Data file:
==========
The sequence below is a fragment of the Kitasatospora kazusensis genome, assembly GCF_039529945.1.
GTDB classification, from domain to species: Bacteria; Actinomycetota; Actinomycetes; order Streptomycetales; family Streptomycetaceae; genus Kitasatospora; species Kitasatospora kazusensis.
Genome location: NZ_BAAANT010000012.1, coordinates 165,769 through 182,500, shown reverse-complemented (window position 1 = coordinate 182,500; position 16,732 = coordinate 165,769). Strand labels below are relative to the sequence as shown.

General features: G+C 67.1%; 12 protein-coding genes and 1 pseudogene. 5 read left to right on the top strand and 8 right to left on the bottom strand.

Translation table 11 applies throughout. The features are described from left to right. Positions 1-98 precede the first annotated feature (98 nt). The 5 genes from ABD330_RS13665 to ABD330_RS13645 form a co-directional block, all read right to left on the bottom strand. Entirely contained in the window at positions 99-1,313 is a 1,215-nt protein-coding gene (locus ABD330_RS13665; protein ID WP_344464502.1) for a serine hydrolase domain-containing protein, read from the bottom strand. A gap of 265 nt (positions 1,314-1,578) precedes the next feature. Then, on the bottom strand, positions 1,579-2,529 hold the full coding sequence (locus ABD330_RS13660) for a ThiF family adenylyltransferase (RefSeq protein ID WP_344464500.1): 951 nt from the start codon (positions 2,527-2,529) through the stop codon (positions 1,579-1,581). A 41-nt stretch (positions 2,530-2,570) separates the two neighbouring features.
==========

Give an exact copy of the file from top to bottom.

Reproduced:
The sequence below is a fragment of the Kitasatospora kazusensis genome, assembly GCF_039529945.1.
GTDB classification, from domain to species: Bacteria; Actinomycetota; Actinomycetes; order Streptomycetales; family Streptomycetaceae; genus Kitasatospora; species Kitasatospora kazusensis.
Genome location: NZ_BAAANT010000012.1, coordinates 165,769 through 182,500, shown reverse-complemented (window position 1 = coordinate 182,500; position 16,732 = coordinate 165,769). Strand labels below are relative to the sequence as shown.

General features: G+C 67.1%; 12 protein-coding genes and 1 pseudogene. 5 read left to right on the top strand and 8 right to left on the bottom strand.

Translation table 11 applies throughout. The features are described from left to right. Positions 1-98 precede the first annotated feature (98 nt). The 5 genes from ABD330_RS13665 to ABD330_RS13645 form a co-directional block, all read right to left on the bottom strand. Entirely contained in the window at positions 99-1,313 is a 1,215-nt protein-coding gene (locus ABD330_RS13665; protein ID WP_344464502.1) for a serine hydrolase domain-containing protein, read from the bottom strand. A gap of 265 nt (positions 1,314-1,578) precedes the next feature. Then, on the bottom strand, positions 1,579-2,529 hold the full coding sequence (locus ABD330_RS13660) for a ThiF family adenylyltransferase (RefSeq protein ID WP_344464500.1): 951 nt from the start codon (positions 2,527-2,529) through the stop codon (positions 1,579-1,581). A 41-nt stretch (positions 2,530-2,570) separates the two neighbouring features.